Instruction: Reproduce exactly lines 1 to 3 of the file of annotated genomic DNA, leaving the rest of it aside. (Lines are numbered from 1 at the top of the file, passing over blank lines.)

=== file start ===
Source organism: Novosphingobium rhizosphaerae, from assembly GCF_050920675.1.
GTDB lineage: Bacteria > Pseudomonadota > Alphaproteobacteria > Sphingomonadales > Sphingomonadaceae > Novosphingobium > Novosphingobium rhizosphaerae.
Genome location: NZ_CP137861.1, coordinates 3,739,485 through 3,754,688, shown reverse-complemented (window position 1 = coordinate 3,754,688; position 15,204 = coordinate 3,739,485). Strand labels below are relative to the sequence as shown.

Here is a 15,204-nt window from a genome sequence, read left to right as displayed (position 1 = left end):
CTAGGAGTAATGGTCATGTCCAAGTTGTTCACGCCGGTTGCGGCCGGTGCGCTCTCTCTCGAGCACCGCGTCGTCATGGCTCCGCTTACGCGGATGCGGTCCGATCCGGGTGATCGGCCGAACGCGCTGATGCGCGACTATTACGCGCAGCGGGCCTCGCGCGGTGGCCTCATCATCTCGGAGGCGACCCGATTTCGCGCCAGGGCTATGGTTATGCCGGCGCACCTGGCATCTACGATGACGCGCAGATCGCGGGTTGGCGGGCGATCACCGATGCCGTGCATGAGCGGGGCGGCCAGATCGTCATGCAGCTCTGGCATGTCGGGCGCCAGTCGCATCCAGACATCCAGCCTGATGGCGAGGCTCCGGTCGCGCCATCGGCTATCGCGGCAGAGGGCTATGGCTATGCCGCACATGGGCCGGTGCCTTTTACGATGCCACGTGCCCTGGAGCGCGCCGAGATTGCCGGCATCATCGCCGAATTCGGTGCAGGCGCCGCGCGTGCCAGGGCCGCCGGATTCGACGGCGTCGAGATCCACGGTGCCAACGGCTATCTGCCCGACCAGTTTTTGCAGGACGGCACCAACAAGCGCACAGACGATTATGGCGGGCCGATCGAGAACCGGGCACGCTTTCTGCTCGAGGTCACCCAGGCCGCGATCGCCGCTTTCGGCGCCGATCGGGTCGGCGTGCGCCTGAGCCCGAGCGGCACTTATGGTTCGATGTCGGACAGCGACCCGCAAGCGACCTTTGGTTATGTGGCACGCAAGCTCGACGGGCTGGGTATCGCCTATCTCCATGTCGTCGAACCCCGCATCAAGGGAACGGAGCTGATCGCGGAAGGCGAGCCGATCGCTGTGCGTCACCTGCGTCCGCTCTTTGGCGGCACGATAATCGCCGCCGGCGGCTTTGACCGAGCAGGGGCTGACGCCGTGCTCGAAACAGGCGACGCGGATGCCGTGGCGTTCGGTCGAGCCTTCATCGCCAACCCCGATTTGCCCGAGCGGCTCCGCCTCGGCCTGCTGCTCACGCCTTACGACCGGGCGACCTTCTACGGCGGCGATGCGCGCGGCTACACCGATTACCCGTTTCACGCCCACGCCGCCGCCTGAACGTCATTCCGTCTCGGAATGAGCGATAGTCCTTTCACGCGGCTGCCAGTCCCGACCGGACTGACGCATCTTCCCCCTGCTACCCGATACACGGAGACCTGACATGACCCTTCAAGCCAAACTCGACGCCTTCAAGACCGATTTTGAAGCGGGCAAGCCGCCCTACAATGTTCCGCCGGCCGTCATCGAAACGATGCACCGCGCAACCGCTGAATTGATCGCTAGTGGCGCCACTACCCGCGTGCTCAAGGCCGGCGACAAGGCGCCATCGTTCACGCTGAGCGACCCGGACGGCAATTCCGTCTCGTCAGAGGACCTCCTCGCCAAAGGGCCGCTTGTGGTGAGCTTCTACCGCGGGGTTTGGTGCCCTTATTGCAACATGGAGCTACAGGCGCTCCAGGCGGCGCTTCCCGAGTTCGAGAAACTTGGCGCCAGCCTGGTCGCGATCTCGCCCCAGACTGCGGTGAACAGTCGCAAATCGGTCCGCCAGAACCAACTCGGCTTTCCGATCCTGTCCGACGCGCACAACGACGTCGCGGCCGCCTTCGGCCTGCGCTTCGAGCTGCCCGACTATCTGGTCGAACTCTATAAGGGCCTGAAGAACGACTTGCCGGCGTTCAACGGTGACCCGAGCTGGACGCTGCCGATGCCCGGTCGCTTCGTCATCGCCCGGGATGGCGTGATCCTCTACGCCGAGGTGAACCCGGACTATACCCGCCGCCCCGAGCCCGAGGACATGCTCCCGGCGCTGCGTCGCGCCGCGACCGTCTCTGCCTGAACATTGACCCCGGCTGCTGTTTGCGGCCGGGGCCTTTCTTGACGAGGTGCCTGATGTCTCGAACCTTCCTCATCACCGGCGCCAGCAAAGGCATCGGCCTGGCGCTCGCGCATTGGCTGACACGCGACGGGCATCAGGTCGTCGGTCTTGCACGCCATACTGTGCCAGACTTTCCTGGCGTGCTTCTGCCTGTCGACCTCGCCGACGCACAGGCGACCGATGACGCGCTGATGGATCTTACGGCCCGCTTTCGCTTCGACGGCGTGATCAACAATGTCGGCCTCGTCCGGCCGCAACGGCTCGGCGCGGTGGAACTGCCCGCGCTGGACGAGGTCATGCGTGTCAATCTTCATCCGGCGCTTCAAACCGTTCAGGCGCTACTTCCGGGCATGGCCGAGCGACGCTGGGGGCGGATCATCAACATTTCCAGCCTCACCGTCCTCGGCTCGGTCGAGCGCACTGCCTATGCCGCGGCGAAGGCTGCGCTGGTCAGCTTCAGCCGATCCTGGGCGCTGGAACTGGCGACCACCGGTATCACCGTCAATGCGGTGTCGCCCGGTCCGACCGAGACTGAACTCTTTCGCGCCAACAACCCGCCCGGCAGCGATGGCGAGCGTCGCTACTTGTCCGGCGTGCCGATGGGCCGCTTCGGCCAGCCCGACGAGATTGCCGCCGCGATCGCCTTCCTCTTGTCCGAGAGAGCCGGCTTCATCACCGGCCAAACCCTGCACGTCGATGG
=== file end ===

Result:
Source organism: Novosphingobium rhizosphaerae, from assembly GCF_050920675.1.
GTDB lineage: Bacteria > Pseudomonadota > Alphaproteobacteria > Sphingomonadales > Sphingomonadaceae > Novosphingobium > Novosphingobium rhizosphaerae.
Genome location: NZ_CP137861.1, coordinates 3,739,485 through 3,754,688, shown reverse-complemented (window position 1 = coordinate 3,754,688; position 15,204 = coordinate 3,739,485). Strand labels below are relative to the sequence as shown.